Land Acknowledgement (Abbreviated Version)
The California Social Work Education Center (CalSWEC) acknowledges, respects and thanks the original and present day Indigenous people of this land, whose sacred ties are forever enduring. CalSWEC is committed to holding ourselves and social workers accountable to respecting Indigenous values, culture, families and communities through the ways in which we practice, educate, and support the field of social work.
The California Social Work Education Center (CalSWEC) acknowledges the physical space it occupies at UC Berkeley sits on the territory of xučyun (Huichin), the ancestral and unceded land of the Chochenyo speaking Ohlone people, the successors of the sovereign Verona Band of Alameda County. This land was and continues to be of great importance to the Muwekma Ohlone Tribe and other familial descendants of the Verona Band. CalSWEC acknowledges its work impacts individuals, communities, lands, and the ecosystems across the state of California, which is home to close to 200 Indigenous tribes.
We recognize that all communities across the state have, and continue to benefit from, the use and occupation of this land and waters. As contributors to California’s ecological and social communities, it is vitally important that we not only recognize the history of the land on which we stand, but also, we recognize that Indigenous communities are alive and flourishing.
Although it is important to acknowledge the land, it is only a first step. We are all responsible and accountable for learning about and understanding the violence that Indigenous people and communities face. Allyship is a continuous process; it is also not a label one can give themselves but is demonstrated from our actions and commitment to standing in solidarity. CalSWEC is committed to working to hold ourselves and social workers accountable to these values through the ways in which we practice, educate, and support the field of social work. Our work must actively reflect these values in daily manifestations of the ways social work programs are defined, evaluated, and delivered.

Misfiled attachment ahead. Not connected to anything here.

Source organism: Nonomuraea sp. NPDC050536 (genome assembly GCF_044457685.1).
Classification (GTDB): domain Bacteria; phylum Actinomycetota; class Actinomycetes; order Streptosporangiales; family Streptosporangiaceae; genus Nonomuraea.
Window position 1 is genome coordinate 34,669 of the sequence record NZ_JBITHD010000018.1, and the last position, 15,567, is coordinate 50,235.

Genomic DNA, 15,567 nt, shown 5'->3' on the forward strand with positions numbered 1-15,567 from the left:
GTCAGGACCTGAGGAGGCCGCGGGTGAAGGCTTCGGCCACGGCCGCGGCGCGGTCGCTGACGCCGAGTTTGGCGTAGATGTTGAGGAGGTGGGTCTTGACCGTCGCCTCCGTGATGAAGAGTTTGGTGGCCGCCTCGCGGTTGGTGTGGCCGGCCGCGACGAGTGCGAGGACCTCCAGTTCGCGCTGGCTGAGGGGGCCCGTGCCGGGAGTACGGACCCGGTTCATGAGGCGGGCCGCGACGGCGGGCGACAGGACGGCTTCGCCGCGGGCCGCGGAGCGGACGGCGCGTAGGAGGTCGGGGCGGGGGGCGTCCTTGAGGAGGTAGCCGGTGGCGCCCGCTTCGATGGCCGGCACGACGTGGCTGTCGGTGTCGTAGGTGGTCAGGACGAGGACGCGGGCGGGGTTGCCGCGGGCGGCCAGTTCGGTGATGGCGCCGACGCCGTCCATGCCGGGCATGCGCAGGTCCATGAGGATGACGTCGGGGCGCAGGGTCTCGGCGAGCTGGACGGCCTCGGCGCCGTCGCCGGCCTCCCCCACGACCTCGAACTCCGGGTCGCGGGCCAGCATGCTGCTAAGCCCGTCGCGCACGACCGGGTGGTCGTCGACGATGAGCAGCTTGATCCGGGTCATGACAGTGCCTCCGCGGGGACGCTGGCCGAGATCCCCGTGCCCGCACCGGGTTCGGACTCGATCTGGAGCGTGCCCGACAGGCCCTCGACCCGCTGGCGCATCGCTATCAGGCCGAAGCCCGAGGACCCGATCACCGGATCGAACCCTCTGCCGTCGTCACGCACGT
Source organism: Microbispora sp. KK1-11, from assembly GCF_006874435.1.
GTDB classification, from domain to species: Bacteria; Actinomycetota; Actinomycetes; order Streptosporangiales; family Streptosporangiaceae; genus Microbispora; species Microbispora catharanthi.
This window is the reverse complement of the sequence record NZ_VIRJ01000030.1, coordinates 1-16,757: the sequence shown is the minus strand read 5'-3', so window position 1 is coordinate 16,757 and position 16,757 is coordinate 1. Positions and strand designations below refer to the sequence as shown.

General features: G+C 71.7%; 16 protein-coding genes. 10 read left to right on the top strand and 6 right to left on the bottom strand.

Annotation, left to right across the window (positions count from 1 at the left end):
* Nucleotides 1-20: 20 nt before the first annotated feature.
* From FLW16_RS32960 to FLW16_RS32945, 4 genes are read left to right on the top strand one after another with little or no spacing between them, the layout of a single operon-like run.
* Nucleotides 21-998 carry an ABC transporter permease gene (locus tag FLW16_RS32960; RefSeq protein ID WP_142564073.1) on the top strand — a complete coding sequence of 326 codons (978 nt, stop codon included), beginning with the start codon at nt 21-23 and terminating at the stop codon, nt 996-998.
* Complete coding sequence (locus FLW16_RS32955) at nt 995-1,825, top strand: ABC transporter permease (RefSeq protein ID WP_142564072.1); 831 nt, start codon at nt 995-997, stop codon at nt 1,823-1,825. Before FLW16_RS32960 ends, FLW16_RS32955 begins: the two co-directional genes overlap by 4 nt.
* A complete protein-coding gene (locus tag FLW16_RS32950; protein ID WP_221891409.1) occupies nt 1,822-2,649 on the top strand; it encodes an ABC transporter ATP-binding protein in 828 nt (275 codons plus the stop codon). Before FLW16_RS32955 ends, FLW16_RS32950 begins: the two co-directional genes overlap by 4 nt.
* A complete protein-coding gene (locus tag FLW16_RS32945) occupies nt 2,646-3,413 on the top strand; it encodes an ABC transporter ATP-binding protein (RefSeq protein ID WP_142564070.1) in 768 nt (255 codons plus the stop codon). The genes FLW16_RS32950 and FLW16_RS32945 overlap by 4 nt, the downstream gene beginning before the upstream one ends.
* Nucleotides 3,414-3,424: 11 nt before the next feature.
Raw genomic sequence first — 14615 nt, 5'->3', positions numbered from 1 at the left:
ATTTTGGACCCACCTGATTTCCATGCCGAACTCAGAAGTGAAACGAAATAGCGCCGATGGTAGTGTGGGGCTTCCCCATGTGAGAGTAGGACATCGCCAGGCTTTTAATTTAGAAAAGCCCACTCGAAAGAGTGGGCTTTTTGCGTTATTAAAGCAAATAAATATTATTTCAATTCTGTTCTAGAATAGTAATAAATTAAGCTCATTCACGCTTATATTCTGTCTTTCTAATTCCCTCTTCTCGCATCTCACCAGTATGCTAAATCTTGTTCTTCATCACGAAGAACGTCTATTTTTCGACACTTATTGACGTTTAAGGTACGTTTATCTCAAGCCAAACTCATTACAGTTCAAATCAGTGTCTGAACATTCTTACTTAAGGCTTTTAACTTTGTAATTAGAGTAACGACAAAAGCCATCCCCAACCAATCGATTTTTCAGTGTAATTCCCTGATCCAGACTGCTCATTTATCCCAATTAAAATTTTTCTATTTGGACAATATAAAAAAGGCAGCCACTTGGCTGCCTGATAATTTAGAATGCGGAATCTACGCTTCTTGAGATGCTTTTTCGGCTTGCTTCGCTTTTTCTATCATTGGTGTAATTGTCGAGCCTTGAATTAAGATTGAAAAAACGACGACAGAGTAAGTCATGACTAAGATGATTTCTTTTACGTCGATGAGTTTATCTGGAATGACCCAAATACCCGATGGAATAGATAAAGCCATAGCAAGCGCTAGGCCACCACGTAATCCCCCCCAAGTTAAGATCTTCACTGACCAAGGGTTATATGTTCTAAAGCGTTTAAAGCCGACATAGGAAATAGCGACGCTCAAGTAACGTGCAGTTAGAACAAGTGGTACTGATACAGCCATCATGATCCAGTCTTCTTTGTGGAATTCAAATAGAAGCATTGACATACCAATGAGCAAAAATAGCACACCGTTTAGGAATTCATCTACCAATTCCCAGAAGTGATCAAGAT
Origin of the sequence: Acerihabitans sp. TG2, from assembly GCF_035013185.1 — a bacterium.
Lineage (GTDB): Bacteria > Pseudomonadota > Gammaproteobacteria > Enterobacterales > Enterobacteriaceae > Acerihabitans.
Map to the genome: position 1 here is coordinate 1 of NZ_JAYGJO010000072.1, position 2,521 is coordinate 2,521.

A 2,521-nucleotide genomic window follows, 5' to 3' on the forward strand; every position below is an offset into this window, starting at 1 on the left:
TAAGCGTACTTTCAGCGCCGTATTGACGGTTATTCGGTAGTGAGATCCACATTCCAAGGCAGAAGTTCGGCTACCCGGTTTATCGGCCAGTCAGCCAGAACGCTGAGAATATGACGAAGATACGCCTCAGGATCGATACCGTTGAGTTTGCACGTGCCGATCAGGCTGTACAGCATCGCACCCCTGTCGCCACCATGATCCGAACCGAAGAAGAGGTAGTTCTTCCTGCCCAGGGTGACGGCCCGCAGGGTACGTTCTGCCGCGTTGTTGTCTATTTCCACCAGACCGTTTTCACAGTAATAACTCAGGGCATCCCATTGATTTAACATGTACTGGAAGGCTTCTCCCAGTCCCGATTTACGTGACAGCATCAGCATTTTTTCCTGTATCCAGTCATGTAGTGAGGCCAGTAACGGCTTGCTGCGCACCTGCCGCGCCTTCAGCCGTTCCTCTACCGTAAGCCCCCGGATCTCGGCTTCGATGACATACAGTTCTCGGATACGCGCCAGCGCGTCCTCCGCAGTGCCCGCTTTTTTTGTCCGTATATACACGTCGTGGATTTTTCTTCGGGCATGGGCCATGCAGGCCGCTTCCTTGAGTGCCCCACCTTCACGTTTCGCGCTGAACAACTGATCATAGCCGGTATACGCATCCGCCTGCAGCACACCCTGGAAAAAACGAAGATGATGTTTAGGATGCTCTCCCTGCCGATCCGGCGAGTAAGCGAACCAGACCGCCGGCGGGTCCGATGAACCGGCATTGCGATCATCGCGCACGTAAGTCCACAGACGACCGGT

We encourage all social workers, social work leaders and educators, and their organizations to speak out in deference to the lands they occupy in an effort to honor the ancestral territories that have been buried under centuries of colonization and development, with an eye to recognizing the Indigenous tribes who are the original and ongoing stewards of these lands. Visit this link to look up the differing tribal names based on their associations with your location. Utilizing language such as, “We acknowledge, respect and thank the Indigenous peoples who were the original occupants of this land and whose sacred ties are forever enduring” is a powerful mechanism to center justice and respect the history, ecology, and cultures of our environments.
Portions of this land acknowledgment were adapted from the land acknowledgment that was co-created with the Muwekma Ohlone Tribe and the UC Berkeley Native American Student Development, as well as Laurier Students' Public Interest Research Group.